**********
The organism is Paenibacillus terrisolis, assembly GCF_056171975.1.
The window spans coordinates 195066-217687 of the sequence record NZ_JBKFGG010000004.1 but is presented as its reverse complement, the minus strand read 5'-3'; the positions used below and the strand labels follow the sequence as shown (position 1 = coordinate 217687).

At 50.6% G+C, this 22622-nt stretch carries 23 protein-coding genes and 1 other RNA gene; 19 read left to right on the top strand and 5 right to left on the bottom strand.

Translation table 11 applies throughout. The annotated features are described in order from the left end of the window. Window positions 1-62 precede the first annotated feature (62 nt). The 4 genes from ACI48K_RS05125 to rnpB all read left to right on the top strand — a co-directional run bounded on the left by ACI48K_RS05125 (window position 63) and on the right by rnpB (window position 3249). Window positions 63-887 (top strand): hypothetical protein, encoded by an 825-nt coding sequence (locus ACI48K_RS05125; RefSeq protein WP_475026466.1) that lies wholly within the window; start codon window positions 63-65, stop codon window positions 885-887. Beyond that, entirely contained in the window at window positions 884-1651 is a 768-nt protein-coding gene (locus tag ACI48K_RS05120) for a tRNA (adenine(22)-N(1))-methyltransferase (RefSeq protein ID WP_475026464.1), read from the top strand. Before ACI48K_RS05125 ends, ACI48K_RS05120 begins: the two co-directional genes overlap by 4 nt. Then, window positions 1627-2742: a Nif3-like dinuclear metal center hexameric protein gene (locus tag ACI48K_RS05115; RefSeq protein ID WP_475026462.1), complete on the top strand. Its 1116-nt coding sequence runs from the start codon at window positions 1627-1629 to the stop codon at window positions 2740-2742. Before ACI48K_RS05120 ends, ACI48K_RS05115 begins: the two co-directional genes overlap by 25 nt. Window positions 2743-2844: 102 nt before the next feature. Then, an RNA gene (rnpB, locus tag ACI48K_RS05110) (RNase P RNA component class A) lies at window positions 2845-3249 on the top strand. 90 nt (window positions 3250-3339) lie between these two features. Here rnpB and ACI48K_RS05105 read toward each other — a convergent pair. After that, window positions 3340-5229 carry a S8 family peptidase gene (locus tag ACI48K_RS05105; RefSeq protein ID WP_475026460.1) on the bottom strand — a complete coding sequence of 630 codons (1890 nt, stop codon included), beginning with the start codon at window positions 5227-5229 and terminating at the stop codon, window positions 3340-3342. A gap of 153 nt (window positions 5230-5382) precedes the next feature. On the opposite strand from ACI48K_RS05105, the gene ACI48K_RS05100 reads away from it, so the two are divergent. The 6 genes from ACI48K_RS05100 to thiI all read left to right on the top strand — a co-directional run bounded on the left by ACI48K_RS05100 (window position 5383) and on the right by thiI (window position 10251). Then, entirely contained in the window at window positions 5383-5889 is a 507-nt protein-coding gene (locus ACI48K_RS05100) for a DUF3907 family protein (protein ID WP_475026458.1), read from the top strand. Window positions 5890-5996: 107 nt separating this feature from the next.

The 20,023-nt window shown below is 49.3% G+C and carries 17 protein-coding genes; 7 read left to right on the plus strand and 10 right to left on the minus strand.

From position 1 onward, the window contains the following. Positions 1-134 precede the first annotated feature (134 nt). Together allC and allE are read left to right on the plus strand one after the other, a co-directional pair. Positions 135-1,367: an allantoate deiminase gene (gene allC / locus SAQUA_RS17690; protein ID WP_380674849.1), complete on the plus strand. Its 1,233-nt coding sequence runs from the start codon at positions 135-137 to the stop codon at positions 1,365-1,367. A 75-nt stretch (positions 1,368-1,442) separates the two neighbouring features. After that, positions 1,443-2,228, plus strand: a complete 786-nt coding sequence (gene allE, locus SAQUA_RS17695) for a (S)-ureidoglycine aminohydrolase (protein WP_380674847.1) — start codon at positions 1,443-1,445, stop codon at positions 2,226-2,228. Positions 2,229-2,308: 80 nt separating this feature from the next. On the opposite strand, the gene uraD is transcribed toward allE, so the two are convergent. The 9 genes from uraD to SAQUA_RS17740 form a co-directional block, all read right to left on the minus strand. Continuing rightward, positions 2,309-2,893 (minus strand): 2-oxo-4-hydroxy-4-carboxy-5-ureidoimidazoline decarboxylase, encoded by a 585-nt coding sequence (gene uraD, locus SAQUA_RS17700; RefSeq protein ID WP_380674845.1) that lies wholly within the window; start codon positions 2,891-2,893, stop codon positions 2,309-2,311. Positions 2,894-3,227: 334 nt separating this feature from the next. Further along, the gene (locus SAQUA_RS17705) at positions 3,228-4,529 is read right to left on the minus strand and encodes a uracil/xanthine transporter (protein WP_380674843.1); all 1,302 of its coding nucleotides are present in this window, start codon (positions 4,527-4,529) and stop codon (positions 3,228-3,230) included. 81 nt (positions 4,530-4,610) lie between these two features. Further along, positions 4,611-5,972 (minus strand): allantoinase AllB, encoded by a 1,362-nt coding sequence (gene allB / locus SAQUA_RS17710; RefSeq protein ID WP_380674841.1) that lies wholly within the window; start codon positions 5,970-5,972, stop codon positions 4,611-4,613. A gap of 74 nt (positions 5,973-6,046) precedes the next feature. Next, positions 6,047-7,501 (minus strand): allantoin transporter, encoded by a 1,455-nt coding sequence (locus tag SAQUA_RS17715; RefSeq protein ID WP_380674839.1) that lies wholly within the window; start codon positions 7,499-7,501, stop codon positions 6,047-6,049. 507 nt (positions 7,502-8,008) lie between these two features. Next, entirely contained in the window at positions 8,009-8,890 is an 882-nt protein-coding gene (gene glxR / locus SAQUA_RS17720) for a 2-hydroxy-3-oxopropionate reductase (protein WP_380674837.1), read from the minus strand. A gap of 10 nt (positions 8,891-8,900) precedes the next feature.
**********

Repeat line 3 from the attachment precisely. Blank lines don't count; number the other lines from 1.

At 50.6% G+C, this 22622-nt stretch carries 23 protein-coding genes and 1 other RNA gene; 19 read left to right on the top strand and 5 right to left on the bottom strand.